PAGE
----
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Vermont Legislature
Follow VPR's statehouse coverage, featuring Pete Hirschfeld and Bob Kinzel in our Statehouse Bureau in Montpelier.

'Fiscal Sinkhole' Threatens Road, Bridge Repair In Vermont

VPR/Peter Hirschfeld
Rep. Peter Welch testified at the Statehouse about a potential shortfall in federal transportation funds.

It’s being called the fiscal sinkhole. And it could be coming to a road near you.

In his budget address last week, Gov. Peter Shumlin unveiled a plan for record-setting transportation spending. But partisan politics in Washington, D.C., could soon threaten some of that money.

The problem is in the Federal Highway Trust Fund, a multi-billion dollar pot of money that accounts for about half of Vermont’s annual road budget. And it’s going to run dry in September unless Congress votes to fill it back up.

That uncertainty has state officials on edge. Sue Minter, deputy secretary of transportation, said that if federal lawmakers don’t figure out a solution, and soon, then the resulting shortfall would force her agency to delay key road projects.

“Well we could be looking at cutting almost 30 percent of our program right away,” Minter said. “So it’s in the order of $40 million to $50 million that we would no longer have the ability to spend in Vermont.”

Vermont lawmakers summoned Representative Peter Welch to the Statehouse Thursday to assuage their concerns. But Welch said he can’t make any promises.

“I can’t sit here and tell you that there’s a resolution on this,” Welch said.

Welch said that the problem isn’t unique to Vermont – all states rely to varying degrees on money from the federal fund. And he says that means Republicans and Democrats alike have a stake in finding compromise.

But since revenues funneling into the Highway Trust Fund won’t be enough to cover the money going out, any solution from Congress will require new revenues. And Welch said conversations about revenues on Capitol Hill aren’t easy.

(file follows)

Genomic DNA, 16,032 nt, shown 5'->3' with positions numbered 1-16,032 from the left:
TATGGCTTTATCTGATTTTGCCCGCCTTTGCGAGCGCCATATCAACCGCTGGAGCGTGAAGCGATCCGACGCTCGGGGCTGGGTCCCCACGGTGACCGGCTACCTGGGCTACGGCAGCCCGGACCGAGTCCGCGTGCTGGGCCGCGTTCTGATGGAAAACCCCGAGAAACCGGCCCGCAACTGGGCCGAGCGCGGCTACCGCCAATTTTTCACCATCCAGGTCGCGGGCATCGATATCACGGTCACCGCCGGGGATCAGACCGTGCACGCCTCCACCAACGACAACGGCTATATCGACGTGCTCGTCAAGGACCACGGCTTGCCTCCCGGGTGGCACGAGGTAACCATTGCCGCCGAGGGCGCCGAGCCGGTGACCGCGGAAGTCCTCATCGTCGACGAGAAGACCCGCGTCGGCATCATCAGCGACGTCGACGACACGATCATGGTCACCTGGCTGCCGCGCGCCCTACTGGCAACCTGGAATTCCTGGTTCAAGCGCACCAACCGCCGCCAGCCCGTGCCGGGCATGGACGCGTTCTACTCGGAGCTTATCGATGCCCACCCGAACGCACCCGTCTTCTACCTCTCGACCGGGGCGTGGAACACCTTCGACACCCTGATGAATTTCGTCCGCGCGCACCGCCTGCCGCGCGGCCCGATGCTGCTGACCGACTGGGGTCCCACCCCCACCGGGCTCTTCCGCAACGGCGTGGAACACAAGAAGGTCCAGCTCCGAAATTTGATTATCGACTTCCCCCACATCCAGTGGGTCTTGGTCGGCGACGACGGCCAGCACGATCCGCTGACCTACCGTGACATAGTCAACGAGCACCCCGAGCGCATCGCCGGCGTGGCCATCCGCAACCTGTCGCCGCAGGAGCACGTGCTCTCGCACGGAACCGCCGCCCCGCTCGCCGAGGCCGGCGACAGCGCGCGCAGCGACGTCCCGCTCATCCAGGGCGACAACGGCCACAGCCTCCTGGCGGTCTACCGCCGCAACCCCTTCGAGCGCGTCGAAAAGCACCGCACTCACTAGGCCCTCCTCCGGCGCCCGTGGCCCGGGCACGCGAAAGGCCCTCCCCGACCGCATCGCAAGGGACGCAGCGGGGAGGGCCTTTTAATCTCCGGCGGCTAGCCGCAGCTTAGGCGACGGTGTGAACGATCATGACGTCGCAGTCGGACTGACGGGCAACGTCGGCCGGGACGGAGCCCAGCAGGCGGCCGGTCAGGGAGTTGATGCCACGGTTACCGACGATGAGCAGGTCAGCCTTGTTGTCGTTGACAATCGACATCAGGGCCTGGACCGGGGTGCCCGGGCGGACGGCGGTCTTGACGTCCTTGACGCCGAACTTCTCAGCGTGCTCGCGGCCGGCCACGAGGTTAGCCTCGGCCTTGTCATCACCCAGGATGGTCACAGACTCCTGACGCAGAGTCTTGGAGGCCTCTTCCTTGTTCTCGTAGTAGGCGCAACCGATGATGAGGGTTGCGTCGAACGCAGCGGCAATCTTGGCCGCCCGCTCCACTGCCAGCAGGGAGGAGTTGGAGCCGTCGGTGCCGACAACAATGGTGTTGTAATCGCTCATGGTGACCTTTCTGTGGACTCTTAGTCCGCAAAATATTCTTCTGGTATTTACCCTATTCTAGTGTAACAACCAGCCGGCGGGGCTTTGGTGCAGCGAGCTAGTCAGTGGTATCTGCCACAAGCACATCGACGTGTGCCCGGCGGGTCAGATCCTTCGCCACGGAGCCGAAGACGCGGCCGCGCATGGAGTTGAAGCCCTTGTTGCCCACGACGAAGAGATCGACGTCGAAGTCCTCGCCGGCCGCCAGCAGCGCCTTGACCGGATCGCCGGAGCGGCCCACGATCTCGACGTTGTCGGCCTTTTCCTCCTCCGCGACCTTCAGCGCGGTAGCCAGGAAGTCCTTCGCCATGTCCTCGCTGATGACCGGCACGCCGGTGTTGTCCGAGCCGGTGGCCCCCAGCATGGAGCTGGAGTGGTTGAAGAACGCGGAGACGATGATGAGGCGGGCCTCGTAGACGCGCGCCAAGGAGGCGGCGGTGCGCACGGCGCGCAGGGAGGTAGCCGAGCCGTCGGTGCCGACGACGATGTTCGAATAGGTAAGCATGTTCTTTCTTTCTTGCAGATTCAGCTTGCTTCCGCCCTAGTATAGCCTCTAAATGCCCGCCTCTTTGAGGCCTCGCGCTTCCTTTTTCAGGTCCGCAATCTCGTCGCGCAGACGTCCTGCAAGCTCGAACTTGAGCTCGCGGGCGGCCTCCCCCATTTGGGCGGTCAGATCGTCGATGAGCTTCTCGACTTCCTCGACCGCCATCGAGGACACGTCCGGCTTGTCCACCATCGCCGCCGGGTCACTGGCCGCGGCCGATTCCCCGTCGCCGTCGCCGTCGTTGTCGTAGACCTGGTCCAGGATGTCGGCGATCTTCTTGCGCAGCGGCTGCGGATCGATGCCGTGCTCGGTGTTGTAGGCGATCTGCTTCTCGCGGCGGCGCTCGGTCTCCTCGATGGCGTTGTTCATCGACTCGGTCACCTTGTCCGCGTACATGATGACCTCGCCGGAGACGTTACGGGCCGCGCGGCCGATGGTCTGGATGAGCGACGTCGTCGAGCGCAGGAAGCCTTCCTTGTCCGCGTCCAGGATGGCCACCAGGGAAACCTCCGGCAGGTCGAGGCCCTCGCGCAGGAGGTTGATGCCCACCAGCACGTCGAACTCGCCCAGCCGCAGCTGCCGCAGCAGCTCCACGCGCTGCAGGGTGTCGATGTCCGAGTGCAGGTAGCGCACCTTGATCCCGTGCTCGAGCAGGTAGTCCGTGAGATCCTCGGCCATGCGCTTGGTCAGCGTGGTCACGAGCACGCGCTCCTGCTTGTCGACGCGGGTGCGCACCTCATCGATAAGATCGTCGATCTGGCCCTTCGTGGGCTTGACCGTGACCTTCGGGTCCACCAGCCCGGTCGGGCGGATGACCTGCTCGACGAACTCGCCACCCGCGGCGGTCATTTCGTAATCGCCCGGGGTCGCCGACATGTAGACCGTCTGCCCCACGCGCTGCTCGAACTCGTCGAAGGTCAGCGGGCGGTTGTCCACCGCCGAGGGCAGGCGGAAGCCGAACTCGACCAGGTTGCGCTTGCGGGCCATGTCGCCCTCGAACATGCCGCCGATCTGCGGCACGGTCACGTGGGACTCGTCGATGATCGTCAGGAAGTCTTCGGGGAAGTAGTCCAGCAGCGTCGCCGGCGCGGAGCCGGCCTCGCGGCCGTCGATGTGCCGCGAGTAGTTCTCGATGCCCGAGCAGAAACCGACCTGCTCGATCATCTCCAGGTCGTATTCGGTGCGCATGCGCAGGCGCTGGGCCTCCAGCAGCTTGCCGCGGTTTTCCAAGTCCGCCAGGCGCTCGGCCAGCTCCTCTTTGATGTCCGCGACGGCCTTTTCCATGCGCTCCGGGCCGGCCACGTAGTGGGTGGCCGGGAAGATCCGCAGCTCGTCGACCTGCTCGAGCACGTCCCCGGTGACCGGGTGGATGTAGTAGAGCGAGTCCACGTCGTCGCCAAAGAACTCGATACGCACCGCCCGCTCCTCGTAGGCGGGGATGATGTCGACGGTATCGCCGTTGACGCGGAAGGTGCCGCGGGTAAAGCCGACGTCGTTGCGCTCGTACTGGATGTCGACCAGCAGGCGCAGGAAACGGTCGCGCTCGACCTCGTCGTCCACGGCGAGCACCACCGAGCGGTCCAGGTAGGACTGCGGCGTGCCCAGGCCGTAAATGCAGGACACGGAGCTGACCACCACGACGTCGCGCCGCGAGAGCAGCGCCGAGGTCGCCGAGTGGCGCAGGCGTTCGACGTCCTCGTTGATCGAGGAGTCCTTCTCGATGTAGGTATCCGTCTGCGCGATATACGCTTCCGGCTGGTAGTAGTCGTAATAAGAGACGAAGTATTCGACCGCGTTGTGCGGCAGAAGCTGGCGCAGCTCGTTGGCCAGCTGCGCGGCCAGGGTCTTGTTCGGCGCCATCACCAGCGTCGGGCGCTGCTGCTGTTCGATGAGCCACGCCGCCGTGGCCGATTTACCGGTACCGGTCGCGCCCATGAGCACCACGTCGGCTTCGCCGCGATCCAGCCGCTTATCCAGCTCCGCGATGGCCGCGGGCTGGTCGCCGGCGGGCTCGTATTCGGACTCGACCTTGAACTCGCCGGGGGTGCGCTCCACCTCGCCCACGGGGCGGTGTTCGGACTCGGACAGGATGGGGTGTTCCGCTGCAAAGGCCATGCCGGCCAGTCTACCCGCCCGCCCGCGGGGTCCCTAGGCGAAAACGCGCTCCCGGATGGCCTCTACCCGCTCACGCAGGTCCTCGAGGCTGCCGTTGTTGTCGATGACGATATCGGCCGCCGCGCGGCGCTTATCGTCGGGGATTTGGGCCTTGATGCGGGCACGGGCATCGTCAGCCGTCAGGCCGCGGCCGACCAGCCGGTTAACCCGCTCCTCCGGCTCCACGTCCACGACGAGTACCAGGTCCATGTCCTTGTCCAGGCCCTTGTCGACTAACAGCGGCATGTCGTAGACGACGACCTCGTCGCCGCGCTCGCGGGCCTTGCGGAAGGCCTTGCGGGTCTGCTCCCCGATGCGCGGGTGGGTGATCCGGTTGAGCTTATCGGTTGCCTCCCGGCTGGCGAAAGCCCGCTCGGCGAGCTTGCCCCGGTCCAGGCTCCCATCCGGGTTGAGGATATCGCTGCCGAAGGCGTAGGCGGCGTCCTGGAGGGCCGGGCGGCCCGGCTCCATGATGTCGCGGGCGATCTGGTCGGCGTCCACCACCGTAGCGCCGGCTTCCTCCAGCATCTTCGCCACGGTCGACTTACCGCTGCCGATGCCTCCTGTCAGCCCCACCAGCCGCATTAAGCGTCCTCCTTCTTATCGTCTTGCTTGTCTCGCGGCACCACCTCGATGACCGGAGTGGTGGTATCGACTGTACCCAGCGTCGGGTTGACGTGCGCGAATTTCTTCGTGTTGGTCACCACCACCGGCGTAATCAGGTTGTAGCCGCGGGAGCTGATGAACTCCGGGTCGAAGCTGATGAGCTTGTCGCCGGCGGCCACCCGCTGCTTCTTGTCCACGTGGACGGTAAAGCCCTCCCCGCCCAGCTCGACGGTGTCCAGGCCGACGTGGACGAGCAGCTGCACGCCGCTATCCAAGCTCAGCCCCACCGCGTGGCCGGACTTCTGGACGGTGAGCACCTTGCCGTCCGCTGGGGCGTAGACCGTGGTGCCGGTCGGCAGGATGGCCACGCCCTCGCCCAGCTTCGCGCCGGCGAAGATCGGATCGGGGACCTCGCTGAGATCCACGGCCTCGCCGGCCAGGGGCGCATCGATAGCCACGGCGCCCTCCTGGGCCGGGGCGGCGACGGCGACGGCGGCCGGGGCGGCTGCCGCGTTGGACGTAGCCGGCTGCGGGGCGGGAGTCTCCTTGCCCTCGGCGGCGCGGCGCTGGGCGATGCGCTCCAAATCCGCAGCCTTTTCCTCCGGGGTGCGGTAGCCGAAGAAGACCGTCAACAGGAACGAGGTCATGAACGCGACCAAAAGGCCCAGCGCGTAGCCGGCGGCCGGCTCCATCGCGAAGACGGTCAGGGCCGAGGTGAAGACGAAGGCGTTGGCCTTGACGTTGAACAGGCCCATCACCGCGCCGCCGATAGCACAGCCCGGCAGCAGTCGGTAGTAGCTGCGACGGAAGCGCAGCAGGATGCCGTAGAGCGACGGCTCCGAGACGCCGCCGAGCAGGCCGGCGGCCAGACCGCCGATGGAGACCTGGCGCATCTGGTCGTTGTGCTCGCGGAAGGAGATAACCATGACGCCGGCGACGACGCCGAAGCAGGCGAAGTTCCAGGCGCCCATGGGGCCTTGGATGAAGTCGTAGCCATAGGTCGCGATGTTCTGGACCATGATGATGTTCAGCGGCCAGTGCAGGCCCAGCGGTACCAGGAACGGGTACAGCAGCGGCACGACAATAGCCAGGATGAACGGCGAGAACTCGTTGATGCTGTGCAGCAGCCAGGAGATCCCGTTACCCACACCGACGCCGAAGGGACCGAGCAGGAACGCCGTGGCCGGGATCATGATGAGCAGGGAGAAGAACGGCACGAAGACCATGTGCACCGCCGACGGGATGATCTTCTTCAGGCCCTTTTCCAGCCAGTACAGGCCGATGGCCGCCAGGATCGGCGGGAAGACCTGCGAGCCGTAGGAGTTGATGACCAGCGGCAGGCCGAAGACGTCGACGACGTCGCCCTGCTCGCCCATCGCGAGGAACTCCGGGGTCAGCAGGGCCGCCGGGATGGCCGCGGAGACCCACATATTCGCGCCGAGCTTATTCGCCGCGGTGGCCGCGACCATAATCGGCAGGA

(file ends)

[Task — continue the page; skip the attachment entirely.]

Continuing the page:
A proposal to increase the federal gas tax by 15 cents per gallon has already been introduced.

“There is an element in the Congress that will just not consider any kind of revenue, under any circumstances,” Welch said. “And there’s another element in Congress that is arguing that the state’s should bear much more of the burden in effect of the transportation policy. And that’s not realistic.”

Welch said the Republican chairman of the House Transportation Committee told him he expects to have a bill on the floor by August. But that timeline will be problematic for Vermont.

Transportation Secretary Brian Searles said Vermont needs to put projects out to bid in May in order to have work performed during the next construction season. Searles said he can stick to his schedule, but only if he has assurances by late spring that the federal trust fund is secure.

“But short of that, we’ll have to delay the advertisement of some projects this spring in anticipation of running out of money at the end of the federal fiscal year,” Searles says. “We cannot commit, obligate funds, if we don’t have assurance those funds will flow from the federal government.”

Shulmin’s proposed transportation budget for next year is $686 million, about $33 million more than Vermont will spend on roads, bridges, rail and public transit in this budget cycle.

Searles and Minter said the agency has begun to look at its list of projects to determine which ones will be delayed if the funding issue isn’t resolved soon.

The Vermont Statehouse is often called the people’s house. I am your eyes and ears there. I keep a close eye on how legislation could affect your life; I also regularly speak to the people who write that legislation.
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